1 upvote
Menneisyys

Strange it isn't compatible. Nevertheless, you can always shoot a lot of stills on your phone even using its stock Camera app and, then, use desktop stitchers - for example, Hugin or MS ICE. I bet they're far superior to Google's stitcher.

Comment edited 34 seconds after posting
0 upvotes
LegacyGT

I suspect it is because Samsung is blocking the app because it wants you to use it's own TouchWiz camera app.

The problem desktop stitchers like HugIn (which I use) is that first it's a pain to have to copy your photos onto your computer and stitch and THEN post it (which kills half the benefit of using your phone camera - the convenience). Second Photosphere gives you realtime guidance of where you need to take the next photo to get full coverage ... which more difficult when you are doing spherical pano versus doing old school straight horizontal or vertical panos. MS ICE has an app on iOS as well called Photosynth - I haven't gotten a chance to compare the too but Photosynth works pretty well.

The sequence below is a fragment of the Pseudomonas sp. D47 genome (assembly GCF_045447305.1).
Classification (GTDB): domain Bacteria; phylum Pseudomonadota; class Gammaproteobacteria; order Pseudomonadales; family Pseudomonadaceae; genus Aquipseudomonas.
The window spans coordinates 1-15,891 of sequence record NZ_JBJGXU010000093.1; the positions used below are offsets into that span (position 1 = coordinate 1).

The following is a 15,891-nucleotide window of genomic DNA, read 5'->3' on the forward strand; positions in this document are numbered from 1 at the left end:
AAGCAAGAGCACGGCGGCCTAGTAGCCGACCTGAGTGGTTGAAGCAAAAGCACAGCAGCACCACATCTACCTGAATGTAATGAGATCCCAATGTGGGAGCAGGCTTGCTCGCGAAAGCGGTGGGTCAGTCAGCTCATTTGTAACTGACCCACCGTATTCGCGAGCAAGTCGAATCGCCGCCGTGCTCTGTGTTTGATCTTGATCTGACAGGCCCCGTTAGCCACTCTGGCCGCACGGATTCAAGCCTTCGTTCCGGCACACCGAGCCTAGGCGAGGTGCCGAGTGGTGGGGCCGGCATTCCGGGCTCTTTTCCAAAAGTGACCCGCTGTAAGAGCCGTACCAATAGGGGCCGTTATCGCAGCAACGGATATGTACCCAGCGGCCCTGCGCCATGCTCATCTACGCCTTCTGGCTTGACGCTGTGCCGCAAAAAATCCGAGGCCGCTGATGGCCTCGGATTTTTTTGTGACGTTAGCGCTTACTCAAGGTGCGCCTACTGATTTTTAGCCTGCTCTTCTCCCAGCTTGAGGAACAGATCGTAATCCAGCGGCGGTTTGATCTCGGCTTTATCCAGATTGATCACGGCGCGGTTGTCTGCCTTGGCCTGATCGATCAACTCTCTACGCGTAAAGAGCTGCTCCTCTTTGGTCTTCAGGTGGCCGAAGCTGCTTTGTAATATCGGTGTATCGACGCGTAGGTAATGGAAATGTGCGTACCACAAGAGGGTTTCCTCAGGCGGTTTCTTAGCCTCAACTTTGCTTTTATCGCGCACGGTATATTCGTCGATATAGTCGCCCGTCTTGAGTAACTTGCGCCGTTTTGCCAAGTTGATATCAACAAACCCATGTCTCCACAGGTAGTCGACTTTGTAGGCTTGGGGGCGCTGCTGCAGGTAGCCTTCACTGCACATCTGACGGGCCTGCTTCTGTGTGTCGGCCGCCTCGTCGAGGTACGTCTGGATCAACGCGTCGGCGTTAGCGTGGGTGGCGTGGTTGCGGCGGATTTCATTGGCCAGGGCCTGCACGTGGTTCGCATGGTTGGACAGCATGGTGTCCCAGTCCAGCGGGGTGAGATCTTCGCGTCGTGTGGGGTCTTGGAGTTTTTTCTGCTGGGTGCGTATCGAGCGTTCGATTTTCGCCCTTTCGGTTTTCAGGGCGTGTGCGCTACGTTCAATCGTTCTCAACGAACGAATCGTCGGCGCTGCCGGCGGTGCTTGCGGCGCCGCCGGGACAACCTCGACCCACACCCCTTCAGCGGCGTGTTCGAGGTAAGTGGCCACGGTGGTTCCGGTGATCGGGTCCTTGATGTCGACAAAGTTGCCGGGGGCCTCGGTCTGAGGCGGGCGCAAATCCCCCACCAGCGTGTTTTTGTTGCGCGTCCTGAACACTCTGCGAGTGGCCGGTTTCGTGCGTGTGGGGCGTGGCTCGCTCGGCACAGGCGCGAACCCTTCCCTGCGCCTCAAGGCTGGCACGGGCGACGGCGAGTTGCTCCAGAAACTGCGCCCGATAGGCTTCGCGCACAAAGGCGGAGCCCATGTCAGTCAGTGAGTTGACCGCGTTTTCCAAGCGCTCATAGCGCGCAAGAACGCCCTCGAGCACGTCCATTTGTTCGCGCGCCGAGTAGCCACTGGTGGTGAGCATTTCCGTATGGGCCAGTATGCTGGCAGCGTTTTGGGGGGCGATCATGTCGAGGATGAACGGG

Comment edited 2 times, last edit 2 minutes after posting
0 upvotes
Menneisyys

"MS ICE has an app on iOS as well called Photosynth - I haven't gotten a chance to compare the too but Photosynth works pretty well."

On iOS (more precisely, iPhones), I'd stick with the built-in pano. As it only samples the innermost 150-200 pixels at a time (which means the subject doesn't change much when you turn around), it practically eliminates parallax errors. Of course it has its share of problems (significantly worse low-light performance; no immunity to flickering etc.) but, when you don't have a pano head but still want to shoot panos including close subjects, it's clearly superior to anything traditionally stitched.

0 upvotes
Lars Rehm

According to the App Store description the latest version of Google Camera requires Android 4.4 which presumably you have not running on the S3. Not sure if Samsung has made 4.4. available for the S3.

0 upvotes
Lars Rehm

Otherwise Sphere might be an alternative that only requires Android 4.1: https://play.google.com/store/apps/details?id=com.sphere

1 upvote
LegacyGT

@Menneisyys but the iOS pano doesn't have the spherical panos. The whole point of this article is that spherical pano let you show a place like the interior of the Hagia Sophia in new and potentially more interesting way.

http://photosynth.net/view.aspx?cid=689a3df7-eecc-4c47-955c-c4cdebf75679

Parallax doesn't seem to be a problem in the example I linked to (as seen by the people in the lower left of the initial viewpoint).

0 upvotes
Total comments: 20